Fire safety training – what is required and what are the options?

By Tony Jones, Engineering, Defence, Training and Rescue Manager with Wormald

ImageIf your premises experienced a fire would you and your employees know what to do?

Fire is a risk for every facility and can pose a serious threat to people, property and a business’ reputation. Whether you’re responsible for a large hotel, high-rise office block, small retail outlet or an industrial workshop, you need to know the risks and prepare accordingly.

In addition to having the correct fire protection systems and equipment in place, fire safety training must be provided to ensure each staff member knows how to respond in an emergency situation.

Emergency related training is a vital element of any fire prevention plan. The Australian Standard, AS 3745 – 2010 Planning for Emergencies in Facilities outlines the minimum requirements for the development of the emergency plan and also provides direction for the planning and implementation of an Emergency Planning Committee, Emergency Control Organisation (ECO) and emergency response procedures.

The Standard requires training to be completed by at least one member of the Emergency Planning Committee, for the Emergency Control Organisation and for the occupants. Members of the Emergency Control Organisation must also attend skills retention training every six months.

To give you an idea of what’s available, here are some of the courses offered by Wormald:

  • Emergency Control Organisation Warden Training: In the event of a fire, a company’s fire warden has a considerable amount of responsibility for everyone’s wellbeing. This training equips wardens with the skills and knowledge to carry out their duties in an emergency situation and typically covers: emergency procedures, site familiarisation, understanding fire protection equipment and how to use fire extinguishers. There is also the opportunity to take this training further, for example addressing how a warden should respond in the event of a bomb threat or how to use the emergency warning and communication systems.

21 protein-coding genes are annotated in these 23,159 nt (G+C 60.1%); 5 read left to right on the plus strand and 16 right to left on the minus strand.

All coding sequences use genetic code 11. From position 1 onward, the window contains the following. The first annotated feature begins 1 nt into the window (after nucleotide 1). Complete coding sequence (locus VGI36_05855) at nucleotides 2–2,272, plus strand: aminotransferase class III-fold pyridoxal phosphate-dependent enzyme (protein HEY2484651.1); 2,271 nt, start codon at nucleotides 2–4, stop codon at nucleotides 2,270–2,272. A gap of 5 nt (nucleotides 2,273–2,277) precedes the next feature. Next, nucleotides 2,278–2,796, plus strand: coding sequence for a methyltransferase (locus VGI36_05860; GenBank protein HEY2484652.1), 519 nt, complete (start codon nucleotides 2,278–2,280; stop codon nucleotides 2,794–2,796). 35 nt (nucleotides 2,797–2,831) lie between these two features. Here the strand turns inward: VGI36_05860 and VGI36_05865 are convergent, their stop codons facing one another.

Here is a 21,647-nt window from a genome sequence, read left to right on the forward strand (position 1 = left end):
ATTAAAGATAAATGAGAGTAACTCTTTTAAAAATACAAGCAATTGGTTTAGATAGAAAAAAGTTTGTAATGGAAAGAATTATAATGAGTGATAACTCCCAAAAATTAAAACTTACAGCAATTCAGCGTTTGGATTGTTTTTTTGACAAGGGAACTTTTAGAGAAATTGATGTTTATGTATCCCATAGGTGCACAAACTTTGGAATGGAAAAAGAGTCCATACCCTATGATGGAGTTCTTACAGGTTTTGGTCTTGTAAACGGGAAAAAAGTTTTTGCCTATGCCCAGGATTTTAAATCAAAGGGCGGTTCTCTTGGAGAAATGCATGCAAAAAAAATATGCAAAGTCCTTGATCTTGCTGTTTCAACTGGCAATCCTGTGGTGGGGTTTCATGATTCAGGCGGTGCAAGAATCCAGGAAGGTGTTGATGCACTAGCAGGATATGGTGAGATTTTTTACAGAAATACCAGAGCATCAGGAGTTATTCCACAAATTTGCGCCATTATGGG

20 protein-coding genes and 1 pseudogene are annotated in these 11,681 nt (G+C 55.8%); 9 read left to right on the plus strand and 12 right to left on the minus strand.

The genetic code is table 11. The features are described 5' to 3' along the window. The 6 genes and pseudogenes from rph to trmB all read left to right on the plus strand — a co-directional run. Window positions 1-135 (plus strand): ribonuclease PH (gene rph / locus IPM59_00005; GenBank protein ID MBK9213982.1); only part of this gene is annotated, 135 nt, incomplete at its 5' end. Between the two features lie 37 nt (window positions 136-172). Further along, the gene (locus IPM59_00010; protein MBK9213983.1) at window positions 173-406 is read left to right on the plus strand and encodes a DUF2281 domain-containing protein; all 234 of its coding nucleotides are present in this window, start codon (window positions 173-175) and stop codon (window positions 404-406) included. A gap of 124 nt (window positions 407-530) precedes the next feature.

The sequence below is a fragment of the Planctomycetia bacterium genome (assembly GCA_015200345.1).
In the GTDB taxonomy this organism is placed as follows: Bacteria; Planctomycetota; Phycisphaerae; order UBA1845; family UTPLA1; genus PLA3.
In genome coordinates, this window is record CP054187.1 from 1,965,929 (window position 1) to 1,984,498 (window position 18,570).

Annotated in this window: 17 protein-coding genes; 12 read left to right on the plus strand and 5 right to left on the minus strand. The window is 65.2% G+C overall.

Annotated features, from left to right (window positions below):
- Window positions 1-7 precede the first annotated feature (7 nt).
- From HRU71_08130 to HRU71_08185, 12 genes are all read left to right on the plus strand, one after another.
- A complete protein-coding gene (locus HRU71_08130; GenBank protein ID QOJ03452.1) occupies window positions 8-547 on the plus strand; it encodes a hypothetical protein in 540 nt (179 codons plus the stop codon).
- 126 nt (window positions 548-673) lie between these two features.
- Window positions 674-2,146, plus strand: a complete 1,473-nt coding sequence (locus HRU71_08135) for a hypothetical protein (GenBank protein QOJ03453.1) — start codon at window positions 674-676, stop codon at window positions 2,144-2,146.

• Emergency Awareness Training: While not everyone within an office building has the same responsibilities as the warden and the Emergency Control Organisation team, all staff should have a basic understanding of how to react safely in an emergency situation. In the event of a fire, anyone could be required to help others safely out of the building. With emergency awareness training, trainees typically learn about the structure of the Emergency Control Organisation, alarm activation in the building, how to respond to emergencies and the location of assembly areas.
  • Evacuation Training: Workplace evacuation exercises are designed to test how staff and occupants would evacuate in the event of an emergency. This training is typically conducted using the most likely emergency scenarios to occur in a particular workplace. The training can also help employees prepare to deal with the fear and panic associated with a fire and how to identify the quickest and safest ways to leave the building.
  • Fire Extinguisher Training: Fire extinguishers are an essential element of fire safety in the workplace and require a level of expertise to be effective. Training can help to educate staff about the relevance of State fire safety regulations and develop operational techniques for using fire equipment in the workplace. If employees aren’t shown how to use the fire extinguishers located in their workplace, they can prove to be more of a hazard than a help in an emergency situation.
  • Breathing Apparatus Training: This accredited training is relevant in industries where employees may find themselves in a toxic gas or oxygen deficient condition. Breathing apparatus training provides staff with skills on how to use a Self Contained Breathing Apparatus if required for respiratory protection.
  • Spill Response Training: Employees who have spill kits installed in their workplace should receive proper information, instruction and training. Those exposed to hazardous liquid chemicals should be trained on how to attend to spills in a safe manner and utilise spill response materials. Staff must also be aware of the latest legislation as well as what components make up a spill kit and spill response procedures.

Fire safety training ensures that plans and procedures are in place and are ready to be put into action should an emergency situation arise. A confident team that is able to respond quickly in the event of a fire is an invaluable asset for any business. If you’re unsure of your responsibilities, it’s a good idea to do some research or talk to your fire protection specialist.

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